Guest blog by IMBA’s president, and IMBA U.S. executive director, Mike Van Abel.

"Time will tell" is a saying usually accompanied by healthy skepticism. At this moment, time and history are on everyone’s minds here at IMBA HQ as we reflect upon the 25 years since IMBA’s birth.

There is a danger in doing this. Winston Churchill said, "History will be kind to me for I intend to write it." I recently came across a piece of history written for IMBA in the form of a 1998 Mountain Bike magazine article. The author, Dan Koeppel, posed seven questions rife with healthy skepticism that essentially said, "IMBA is failing."

I appreciate the questions Dan posed. I like his aspirations for the sport and believe they were aligned with the thinking of many mountain bikers in 1998. It’s clear that his passion for the sport was his motivation for calling out IMBA (and all who are passionate about mountain biking). Fourteen years since the piece was published, what does time have to tell us?

Like Dan, mountain bikers radiate passion. That has not changed, and those of you who support IMBA and its chapters and clubs are equally driven. As it was 14 or 25 or 30 years ago, mountain biking remains a sport filled with passion, and with that comes an exceptional commitment to volunteerism and activism for the conservation of trails and their landscapes.

Dan’s article also delved into "coolness," and he held up the Surfrider Foundation as the model. I agree. IMBA often looks to Surfrider as a paradigm, but not in some enviable effort to be cool. We look to Surfrider because it is a mature, well-organized group that is making a significant difference and achieving its mission. Surfrider also has a growing and effective chapter network that is enviable and very cool. In that respect, I want IMBA to be like the Surfrider Foundation. With 120 IMBA chapters, we are certainly getting there.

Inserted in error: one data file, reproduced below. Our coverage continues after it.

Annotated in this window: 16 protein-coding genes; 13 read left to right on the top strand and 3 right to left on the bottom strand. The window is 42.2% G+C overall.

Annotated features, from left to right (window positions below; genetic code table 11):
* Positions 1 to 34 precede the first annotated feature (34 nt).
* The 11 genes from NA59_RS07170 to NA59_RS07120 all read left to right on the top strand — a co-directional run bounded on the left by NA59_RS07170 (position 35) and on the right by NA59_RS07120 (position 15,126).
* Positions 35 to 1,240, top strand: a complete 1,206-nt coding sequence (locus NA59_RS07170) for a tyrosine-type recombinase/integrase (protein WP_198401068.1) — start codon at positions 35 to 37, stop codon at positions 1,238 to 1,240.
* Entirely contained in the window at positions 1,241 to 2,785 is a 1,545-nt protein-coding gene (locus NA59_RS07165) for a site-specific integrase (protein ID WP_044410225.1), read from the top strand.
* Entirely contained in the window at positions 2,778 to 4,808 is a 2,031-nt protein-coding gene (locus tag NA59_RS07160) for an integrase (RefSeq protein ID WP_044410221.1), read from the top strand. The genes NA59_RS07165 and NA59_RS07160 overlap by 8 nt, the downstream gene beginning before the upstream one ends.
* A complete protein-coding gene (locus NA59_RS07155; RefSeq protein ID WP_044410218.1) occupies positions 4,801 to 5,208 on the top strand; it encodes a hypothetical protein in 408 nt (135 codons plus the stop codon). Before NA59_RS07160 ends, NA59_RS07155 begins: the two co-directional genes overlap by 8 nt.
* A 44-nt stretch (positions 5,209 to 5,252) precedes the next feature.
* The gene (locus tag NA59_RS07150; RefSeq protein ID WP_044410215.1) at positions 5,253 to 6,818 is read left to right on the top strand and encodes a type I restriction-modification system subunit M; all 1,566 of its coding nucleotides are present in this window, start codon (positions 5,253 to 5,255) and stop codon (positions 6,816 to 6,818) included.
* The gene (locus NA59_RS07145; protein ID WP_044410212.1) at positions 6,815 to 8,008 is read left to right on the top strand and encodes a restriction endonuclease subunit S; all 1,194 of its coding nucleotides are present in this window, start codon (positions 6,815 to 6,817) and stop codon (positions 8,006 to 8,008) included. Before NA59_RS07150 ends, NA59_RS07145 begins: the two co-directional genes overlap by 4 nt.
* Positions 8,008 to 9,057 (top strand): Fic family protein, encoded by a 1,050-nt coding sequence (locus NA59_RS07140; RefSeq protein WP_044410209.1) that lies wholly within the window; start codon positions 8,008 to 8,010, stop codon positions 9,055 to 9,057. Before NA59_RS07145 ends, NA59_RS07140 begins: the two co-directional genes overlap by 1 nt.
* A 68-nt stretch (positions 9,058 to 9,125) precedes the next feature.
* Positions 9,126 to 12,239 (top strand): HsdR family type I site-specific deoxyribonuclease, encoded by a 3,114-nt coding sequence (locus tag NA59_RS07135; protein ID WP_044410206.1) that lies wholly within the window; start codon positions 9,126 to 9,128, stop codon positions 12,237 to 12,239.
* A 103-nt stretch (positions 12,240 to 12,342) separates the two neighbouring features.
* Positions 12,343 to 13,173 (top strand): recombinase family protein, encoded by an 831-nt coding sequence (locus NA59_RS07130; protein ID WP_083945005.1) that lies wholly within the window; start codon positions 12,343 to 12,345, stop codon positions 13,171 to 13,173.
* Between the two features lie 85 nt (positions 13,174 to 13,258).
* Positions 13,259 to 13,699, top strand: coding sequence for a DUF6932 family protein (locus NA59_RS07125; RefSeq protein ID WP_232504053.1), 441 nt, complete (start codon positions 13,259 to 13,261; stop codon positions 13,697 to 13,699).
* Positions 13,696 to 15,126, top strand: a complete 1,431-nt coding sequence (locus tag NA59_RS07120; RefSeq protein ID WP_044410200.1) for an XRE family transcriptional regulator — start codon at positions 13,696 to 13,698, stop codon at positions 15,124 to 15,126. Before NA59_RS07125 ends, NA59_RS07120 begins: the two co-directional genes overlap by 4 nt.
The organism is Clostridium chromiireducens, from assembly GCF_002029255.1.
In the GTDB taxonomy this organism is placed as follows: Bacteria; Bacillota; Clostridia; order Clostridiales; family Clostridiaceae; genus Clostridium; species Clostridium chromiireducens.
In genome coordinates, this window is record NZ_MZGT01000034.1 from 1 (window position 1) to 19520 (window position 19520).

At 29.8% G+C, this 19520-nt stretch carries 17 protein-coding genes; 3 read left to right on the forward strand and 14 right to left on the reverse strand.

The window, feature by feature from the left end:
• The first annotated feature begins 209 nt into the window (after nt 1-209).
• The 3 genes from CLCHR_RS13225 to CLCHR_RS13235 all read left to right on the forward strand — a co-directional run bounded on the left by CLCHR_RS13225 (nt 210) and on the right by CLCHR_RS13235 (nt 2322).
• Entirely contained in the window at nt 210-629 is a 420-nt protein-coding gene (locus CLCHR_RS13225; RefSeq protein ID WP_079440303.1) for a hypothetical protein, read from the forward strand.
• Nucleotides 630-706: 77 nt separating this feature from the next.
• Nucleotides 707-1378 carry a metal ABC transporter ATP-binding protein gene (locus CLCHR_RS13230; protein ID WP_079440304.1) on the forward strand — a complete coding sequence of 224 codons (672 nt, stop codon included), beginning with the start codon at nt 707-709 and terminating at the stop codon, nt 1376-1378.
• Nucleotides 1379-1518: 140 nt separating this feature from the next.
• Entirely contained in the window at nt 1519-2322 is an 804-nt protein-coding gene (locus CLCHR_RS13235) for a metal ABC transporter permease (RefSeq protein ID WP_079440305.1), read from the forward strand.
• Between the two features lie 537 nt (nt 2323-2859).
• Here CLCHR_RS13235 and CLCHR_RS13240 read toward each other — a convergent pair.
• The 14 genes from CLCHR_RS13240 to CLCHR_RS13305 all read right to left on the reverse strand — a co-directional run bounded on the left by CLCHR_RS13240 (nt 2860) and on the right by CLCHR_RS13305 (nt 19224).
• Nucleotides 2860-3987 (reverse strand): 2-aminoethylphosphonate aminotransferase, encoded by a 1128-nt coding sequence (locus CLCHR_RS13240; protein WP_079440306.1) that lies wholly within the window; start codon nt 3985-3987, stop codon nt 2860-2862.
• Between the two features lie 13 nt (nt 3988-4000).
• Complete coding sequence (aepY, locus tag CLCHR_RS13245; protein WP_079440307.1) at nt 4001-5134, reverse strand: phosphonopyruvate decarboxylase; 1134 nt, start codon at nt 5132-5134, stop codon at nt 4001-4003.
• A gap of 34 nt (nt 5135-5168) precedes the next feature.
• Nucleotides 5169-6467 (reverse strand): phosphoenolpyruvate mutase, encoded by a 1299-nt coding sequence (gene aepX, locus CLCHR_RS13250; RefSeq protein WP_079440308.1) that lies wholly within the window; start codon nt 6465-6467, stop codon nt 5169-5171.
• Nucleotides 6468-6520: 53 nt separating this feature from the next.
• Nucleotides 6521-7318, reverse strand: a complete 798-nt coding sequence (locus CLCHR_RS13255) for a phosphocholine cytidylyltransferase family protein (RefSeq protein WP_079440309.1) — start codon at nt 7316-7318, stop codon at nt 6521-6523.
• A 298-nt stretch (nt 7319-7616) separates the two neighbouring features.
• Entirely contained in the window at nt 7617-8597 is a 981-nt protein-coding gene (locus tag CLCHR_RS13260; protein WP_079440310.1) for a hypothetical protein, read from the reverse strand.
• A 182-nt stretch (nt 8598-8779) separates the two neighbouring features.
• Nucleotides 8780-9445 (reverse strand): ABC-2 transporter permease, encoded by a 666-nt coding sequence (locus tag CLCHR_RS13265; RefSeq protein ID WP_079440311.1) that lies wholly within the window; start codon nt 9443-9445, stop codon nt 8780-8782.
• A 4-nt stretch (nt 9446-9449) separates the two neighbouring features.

Finally, Dan threw down a challenge and asked, "Where are the initiatives?" He wrote that IMBA needs to "capture the imagination of mainstream mountain bikers" and specified initiatives in national parks and urban parks. I like his aspiration, and if urban and national parks are the indicators of an effective IMBA, then we have arrived.

IMBA drove the initiative to change a very onerous rule for how bikes are managed in national parks and, as a result, we are now seeing many National Park Service land managers planning for and pursuing mountain biking. As for urban parks, we are just getting started with that initiative. Already, I can’t keep track of all the new urban bike projects underway across the country.

Using Dan’s questions and aspirations for IMBA’s effectiveness as a measure, I have to say that we are on the right track. But the passion and the aspirations of our members and supporters keep us from thinking we have arrived because it reminds us that there is still so much more to do. Is the IMBA of 2013 a more effective, cooler, risk-taking, creative and legit representative of mountain bikers’ aspirations than Dan perceived it to be in 1998? We will find out when history is written 25 years from now.

Time will tell.